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IfA-Built Instrument Finds Star's Cold Companion

by Louise Good

HiCIAO

HiCIAO mounted on the Subaru Telescope. Photo by Klaus Hodapp.

 

A new instrument called the High-Contrast Coronographic Imager for Adaptive Optics  (HiCIAO for short) has made the first direct observation of a planetlike object orbiting a star similar to the Sun. The instrument was designed and built at the IfA and mounted on Subaru, one of the four very large optical/infrared telescopes on Mauna Kea.

"This infrared camera was designed specifically to obtain images of planets around other stars," explained IfA Associate Director Klaus Hodapp, who has served as the UH principal investigator for HiCIAO and is a member of the international team of astronomers that made the discovery. "Taking an image of an exoplanet is a very difficult task that astronomers are just learning to master," said Hodapp. Exoplanets--planets around stars other than our Sun--are faint objects that, relatively speaking, are located very close to their much brighter stars. "The first step in the detection process is to sharpen up the image by removing much of the blur caused by the turbulence of Earth's atmosphere. This is the adaptive optics part of the process. The second step is to mask off the image of the star itself, a technique commonly called coronography because it was first developed to study the Sun's corona," Hodapp explained.

After these two steps, there is still a lot of stray light from the star in the form of hundreds of small bright spots, or  "speckles," around the position of the star. The final step in the detection process uses techniques to distinguish the planet from these hundreds of speckles. HiCIAO offers three different techniques for doing this: The first is spectroscopy, because the planet may have a spectrum different from the speckles, which are scattered starlight.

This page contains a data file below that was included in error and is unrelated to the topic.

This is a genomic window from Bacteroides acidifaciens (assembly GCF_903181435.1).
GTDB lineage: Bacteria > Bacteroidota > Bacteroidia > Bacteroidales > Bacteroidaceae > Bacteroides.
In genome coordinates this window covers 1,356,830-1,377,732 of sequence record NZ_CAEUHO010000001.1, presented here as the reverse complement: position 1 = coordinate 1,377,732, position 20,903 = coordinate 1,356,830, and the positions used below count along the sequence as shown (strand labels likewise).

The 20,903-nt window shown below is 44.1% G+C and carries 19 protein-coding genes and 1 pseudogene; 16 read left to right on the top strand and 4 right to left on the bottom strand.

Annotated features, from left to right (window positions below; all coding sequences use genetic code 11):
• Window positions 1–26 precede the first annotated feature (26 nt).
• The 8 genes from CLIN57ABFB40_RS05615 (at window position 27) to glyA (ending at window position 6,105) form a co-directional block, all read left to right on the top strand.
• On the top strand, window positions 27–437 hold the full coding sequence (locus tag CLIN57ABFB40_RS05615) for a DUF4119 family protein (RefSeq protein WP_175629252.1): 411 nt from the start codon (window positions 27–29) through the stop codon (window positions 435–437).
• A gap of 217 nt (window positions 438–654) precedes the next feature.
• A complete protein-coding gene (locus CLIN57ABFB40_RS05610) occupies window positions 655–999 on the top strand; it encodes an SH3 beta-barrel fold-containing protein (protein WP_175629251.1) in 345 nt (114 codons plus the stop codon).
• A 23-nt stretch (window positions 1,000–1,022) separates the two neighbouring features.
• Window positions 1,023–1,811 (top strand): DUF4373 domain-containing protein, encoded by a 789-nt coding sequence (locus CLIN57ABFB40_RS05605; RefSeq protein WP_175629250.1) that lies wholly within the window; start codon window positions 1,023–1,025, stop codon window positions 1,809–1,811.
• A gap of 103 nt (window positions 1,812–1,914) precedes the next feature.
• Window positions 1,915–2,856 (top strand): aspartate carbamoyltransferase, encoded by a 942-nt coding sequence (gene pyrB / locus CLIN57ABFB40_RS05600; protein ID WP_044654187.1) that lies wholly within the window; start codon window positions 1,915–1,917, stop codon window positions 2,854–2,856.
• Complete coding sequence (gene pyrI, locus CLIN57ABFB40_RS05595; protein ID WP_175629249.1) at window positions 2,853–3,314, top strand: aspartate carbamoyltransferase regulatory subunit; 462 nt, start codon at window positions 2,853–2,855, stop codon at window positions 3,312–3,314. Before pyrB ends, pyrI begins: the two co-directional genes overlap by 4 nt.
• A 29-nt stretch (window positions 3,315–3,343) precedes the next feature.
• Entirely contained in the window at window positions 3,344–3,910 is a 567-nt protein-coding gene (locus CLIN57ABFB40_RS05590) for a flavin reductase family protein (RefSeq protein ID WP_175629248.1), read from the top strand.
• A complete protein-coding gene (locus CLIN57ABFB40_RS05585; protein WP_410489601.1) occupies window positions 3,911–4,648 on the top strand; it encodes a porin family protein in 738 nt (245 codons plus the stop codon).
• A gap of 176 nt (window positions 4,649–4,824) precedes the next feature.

The second is polarimetry, because the planet may have different polarization properties from the speckles, which have the same small polarization as the star. The third technique, called angular differential imaging, uses the fact that in alt-azimuth telescopes such as Subaru, which can move both horizontally and vertically, the field of view tends to rotate over the course of the night. Therefore, an exoplanet will appear to rotate around the image of the star over the course of the night, while speckles caused by telescope imperfections will remain stationary. This latter technique was used in the discovery of the companion object.

The planet around the star GJ 758 is called GJ 758 B, and was discovered during test runs of HiCIAO in May and August 2009 by the team responsible for the development of the angular differential imaging technique. "This early success illustrates HiCIAO's potential for many more discoveries, now that its main science mission has begun," stated Hodapp.

HiCIAO image
The August 2009 infrared discovery image of GJ758 B (marked with solid arrow). A possible second object is pointed out with dashed arrows. The white plus sign marks the location of the host star GJ 758. Reproduced by permission of the AAS.

GJ 758 B could be either a large planet or a failed star, also known as a "brown dwarf." It orbits the Sun-like star GJ 758, which is located 50 light-years from the Sun, and is estimated to be 10 to 40 times as massive as Jupiter. An object is generally considered to be a brown dwarf rather than a planet if its mass is between 13 and 75 times the mass of Jupiter. At a temperature of around 600 F, GJ 758 B is the coldest companion to a Sun-like star ever recorded in an image.

While astronomers have found over 400 exoplanets to date, most have been discovered using nonimaging techniques, such as measuring the gravitational effect the planet has on its star or measuring a decrease in light that occurs when the planet crosses in front of its star. Of the others that have been directly viewed, most have been farther from their star than GJ 758 B is, or around stars with temperatures far above the average temperature of GJ 758 or our Sun.

GJ 758 B is as far from its star as Neptune is from the Sun. A large planetlike object orbiting at this location challenges traditional thinking about planet formation. Theorists think that most larger planets form either closer to or farther from stars, but not in the location where GJ 758 is now. This discovery and the many that are likely to follow could help them refine their ideas about the formation of planetary systems.